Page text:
Only recently have I begun to see why natural dyeing has become such a popular topic in the gardening and sewing worlds. Last month during the Ethnobotany Symposium at UC Berkeley, two young Spaniards, Miguel and Valentina, visiting from Abbatte, a textile producer in the mountains of Segovia, north of Madrid, taught a serene workshop in which they demonstrated how to dye wool and alpaca yarns with a handful of roots from the Madder plant. The results were so stunning that I'm starting to get excited about trying it myself.
Here's how they did it:
Step 1: Mordant the fiber. Mordents (from the latin mordere meaning "to bite") helps prepare the fiber to accept dye. Miguel and Valentina used Alum, a traditional mordant that has been used since antiquity.
While the fibers rested in the mordant bath for about an hour, we walked outside to the dye bed in the botanical garden to see how madder grows.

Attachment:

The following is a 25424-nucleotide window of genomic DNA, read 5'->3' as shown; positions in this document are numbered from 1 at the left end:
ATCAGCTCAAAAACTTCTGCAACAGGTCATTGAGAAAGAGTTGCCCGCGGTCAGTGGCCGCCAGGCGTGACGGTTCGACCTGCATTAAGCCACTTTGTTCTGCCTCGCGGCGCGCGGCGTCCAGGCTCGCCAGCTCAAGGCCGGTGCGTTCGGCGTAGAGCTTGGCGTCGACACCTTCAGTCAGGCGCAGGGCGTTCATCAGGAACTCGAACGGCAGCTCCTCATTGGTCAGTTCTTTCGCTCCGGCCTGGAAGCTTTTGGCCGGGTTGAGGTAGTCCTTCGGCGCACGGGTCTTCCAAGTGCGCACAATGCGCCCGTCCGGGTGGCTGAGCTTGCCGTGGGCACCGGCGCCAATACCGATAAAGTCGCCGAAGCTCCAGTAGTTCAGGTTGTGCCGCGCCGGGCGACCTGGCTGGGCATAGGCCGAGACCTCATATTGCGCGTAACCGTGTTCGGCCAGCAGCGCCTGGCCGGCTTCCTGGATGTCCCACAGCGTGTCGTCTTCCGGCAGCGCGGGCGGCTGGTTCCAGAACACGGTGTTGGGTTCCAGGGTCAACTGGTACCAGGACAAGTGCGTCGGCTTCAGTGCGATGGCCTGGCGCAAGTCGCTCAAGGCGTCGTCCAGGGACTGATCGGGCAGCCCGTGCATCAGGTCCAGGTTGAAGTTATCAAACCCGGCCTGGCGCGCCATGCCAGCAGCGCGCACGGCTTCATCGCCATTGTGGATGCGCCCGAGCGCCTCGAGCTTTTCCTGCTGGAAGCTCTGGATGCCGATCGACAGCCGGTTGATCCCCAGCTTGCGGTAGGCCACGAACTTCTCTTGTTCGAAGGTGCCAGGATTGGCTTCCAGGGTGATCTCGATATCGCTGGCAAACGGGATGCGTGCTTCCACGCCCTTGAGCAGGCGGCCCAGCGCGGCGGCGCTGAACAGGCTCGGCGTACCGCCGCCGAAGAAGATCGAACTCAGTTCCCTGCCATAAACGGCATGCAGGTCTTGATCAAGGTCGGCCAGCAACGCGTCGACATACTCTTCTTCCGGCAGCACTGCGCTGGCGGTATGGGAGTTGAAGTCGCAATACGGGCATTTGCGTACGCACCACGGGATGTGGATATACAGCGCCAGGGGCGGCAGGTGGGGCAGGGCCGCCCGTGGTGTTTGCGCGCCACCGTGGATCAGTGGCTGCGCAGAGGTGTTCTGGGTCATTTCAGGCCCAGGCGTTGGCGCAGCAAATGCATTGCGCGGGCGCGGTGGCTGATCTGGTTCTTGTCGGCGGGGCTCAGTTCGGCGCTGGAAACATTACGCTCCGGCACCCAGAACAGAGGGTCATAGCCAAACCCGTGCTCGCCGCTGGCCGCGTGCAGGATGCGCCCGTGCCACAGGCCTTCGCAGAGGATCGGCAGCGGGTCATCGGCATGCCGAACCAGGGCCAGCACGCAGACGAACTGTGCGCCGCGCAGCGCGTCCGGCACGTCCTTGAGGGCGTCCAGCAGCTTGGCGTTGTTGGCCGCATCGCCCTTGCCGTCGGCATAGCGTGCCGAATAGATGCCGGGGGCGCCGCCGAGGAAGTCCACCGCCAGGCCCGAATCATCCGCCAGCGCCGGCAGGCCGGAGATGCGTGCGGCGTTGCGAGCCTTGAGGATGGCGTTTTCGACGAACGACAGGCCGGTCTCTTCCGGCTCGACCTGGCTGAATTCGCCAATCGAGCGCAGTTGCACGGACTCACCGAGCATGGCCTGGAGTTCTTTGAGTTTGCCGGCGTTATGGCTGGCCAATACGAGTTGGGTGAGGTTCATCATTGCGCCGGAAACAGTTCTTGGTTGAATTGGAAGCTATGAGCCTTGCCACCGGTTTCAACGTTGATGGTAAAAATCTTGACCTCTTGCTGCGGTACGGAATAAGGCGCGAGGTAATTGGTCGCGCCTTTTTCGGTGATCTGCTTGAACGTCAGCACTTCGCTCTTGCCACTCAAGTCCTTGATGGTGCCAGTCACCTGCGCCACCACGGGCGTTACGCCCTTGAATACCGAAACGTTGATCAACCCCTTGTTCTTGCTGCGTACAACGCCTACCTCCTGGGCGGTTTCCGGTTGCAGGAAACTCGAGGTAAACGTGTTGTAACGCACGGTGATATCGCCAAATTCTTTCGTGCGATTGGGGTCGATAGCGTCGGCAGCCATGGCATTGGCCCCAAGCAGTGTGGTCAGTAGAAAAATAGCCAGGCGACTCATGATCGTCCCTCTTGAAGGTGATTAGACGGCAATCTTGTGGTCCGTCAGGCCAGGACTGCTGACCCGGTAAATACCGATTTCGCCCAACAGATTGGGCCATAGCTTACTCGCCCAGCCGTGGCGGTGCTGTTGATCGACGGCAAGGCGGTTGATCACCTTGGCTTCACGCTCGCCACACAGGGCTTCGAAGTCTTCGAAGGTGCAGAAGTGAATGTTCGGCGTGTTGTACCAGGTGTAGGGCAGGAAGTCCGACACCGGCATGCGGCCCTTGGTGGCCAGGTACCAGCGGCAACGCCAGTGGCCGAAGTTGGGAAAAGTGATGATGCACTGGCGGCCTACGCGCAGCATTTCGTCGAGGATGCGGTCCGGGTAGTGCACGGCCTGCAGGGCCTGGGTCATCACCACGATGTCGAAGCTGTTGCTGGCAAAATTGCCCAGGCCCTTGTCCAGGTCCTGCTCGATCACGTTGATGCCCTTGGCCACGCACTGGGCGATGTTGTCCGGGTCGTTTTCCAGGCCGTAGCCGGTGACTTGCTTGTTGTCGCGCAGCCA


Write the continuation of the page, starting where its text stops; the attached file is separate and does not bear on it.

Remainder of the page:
Madder is a very drought tolerant plant, vine-like in form. It can sprawl along the ground, growing to about a foot high, or can be trained up a trellis. Dye is made from the roots which can be harvested when plants are about 3 years old. You can buy seeds here. You can also buy the roots already harvested here.
(Side note: This process is the opposite of convenient in almost every way, which is what appeals to me. In our era of impatience, it's almost obscene to tend a plant for 3 years in order to dye enough yarn for a sweater. The poetry of patience calls to me as a kind of antidote to modern angst.)
Step 2. Dye the fiber. The mordanted fibers are transferred into the prepared dye bath where they stay for about an hour, being gently stirred. (Much more complete instructions here.)
Step 3. Dry and admire